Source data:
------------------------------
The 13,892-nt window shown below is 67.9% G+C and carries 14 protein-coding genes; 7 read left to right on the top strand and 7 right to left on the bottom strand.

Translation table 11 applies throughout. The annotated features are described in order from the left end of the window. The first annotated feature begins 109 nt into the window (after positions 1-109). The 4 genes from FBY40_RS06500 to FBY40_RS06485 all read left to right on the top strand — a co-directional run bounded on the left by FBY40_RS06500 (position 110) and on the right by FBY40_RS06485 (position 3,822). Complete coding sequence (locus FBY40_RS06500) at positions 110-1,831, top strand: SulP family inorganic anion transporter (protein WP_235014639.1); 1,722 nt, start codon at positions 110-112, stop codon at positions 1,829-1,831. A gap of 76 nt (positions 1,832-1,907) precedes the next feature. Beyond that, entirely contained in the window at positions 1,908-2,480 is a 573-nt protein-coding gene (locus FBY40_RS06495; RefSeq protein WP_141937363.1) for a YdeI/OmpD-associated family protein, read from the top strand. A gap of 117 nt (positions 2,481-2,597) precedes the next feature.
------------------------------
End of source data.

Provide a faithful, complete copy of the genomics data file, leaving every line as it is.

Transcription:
The 13,892-nt window shown below is 67.9% G+C and carries 14 protein-coding genes; 7 read left to right on the top strand and 7 right to left on the bottom strand.

Translation table 11 applies throughout. The annotated features are described in order from the left end of the window. The first annotated feature begins 109 nt into the window (after positions 1-109). The 4 genes from FBY40_RS06500 to FBY40_RS06485 all read left to right on the top strand — a co-directional run bounded on the left by FBY40_RS06500 (position 110) and on the right by FBY40_RS06485 (position 3,822). Complete coding sequence (locus FBY40_RS06500) at positions 110-1,831, top strand: SulP family inorganic anion transporter (protein WP_235014639.1); 1,722 nt, start codon at positions 110-112, stop codon at positions 1,829-1,831. A gap of 76 nt (positions 1,832-1,907) precedes the next feature. Beyond that, entirely contained in the window at positions 1,908-2,480 is a 573-nt protein-coding gene (locus FBY40_RS06495; RefSeq protein WP_141937363.1) for a YdeI/OmpD-associated family protein, read from the top strand. A gap of 117 nt (positions 2,481-2,597) precedes the next feature.